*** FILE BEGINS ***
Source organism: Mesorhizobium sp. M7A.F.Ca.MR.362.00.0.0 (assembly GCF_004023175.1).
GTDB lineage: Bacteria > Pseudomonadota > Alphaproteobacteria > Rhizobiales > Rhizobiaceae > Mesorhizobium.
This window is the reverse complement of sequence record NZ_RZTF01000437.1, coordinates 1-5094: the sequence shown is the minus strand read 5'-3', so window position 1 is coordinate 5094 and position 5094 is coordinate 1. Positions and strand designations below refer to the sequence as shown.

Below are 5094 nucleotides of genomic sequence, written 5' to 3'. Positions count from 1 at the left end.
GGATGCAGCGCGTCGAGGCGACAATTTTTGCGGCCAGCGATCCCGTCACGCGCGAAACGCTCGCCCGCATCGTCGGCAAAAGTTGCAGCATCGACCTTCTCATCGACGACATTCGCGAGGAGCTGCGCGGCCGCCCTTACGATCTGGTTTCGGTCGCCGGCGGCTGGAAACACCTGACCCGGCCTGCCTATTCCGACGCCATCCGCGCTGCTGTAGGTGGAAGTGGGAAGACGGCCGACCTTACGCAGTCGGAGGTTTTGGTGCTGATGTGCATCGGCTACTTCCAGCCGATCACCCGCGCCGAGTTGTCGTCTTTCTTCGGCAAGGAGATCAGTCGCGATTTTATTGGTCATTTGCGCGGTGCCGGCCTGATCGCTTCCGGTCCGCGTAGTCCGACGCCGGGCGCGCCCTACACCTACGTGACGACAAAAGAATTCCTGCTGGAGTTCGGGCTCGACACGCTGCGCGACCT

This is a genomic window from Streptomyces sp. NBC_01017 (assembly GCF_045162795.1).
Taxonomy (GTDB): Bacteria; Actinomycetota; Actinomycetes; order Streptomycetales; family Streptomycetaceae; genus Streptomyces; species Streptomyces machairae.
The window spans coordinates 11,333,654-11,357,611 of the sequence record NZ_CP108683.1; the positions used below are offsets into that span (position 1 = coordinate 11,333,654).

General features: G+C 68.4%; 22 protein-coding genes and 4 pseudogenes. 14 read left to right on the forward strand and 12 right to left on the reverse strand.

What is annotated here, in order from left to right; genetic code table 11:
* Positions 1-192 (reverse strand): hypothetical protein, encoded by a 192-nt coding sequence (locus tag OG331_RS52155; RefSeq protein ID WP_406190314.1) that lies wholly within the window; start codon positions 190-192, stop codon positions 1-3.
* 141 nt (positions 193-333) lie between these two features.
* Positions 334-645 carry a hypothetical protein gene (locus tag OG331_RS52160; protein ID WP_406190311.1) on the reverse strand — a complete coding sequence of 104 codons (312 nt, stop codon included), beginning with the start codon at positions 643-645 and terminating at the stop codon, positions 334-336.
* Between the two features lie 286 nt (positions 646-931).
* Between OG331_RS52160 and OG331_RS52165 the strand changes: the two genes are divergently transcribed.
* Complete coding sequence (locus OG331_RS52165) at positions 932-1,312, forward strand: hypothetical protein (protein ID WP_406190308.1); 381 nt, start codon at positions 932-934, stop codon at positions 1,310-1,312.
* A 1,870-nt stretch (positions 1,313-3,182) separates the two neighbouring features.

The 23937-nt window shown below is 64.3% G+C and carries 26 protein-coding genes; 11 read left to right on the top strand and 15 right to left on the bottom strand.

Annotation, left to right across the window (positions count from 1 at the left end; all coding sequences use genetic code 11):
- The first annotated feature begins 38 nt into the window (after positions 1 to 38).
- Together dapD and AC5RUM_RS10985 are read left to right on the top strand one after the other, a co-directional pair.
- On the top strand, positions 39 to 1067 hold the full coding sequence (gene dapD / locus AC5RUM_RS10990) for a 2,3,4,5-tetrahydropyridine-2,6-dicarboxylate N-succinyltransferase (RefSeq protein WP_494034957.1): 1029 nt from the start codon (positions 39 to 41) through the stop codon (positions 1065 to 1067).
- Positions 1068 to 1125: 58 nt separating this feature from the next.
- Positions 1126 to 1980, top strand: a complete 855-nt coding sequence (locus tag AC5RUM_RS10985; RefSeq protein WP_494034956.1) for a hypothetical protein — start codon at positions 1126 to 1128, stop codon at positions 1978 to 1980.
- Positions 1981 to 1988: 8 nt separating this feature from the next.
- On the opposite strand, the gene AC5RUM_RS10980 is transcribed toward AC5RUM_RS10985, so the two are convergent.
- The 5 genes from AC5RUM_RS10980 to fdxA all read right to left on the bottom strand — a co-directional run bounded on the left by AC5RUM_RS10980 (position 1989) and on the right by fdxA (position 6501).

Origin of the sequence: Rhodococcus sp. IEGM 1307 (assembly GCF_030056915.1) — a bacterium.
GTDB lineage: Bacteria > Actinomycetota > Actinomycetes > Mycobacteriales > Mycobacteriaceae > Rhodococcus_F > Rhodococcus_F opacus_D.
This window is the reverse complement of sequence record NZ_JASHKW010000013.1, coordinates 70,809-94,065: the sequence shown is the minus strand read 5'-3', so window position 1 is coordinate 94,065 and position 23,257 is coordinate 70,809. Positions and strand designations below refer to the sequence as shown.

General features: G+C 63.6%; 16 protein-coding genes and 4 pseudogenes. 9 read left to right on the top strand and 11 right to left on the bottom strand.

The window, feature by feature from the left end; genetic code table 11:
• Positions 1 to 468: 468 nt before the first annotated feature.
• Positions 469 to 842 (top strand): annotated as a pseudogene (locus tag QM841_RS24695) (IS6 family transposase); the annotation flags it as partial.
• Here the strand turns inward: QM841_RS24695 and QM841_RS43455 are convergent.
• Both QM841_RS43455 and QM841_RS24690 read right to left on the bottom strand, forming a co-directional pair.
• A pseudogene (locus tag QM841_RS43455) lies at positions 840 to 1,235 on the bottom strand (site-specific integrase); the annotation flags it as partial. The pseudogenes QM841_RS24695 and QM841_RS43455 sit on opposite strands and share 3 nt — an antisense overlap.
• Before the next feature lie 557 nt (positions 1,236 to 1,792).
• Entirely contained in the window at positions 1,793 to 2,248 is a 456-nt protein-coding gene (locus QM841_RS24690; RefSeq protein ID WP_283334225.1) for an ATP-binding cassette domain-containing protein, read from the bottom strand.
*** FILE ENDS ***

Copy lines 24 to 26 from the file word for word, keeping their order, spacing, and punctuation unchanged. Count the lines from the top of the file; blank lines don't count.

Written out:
- Positions 1126 to 1980, top strand: a complete 855-nt coding sequence (locus tag AC5RUM_RS10985; RefSeq protein WP_494034956.1) for a hypothetical protein — start codon at positions 1126 to 1128, stop codon at positions 1978 to 1980.
- Positions 1981 to 1988: 8 nt separating this feature from the next.
- On the opposite strand, the gene AC5RUM_RS10980 is transcribed toward AC5RUM_RS10985, so the two are convergent.